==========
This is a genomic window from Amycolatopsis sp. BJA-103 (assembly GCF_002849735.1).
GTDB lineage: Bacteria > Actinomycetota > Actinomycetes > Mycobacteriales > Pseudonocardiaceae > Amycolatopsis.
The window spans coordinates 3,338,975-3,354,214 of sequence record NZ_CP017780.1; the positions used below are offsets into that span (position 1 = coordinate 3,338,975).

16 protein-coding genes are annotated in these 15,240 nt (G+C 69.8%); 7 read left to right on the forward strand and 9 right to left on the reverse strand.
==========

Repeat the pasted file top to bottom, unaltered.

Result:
This is a genomic window from Amycolatopsis sp. BJA-103 (assembly GCF_002849735.1).
GTDB lineage: Bacteria > Actinomycetota > Actinomycetes > Mycobacteriales > Pseudonocardiaceae > Amycolatopsis.
The window spans coordinates 3,338,975-3,354,214 of sequence record NZ_CP017780.1; the positions used below are offsets into that span (position 1 = coordinate 3,338,975).

16 protein-coding genes are annotated in these 15,240 nt (G+C 69.8%); 7 read left to right on the forward strand and 9 right to left on the reverse strand.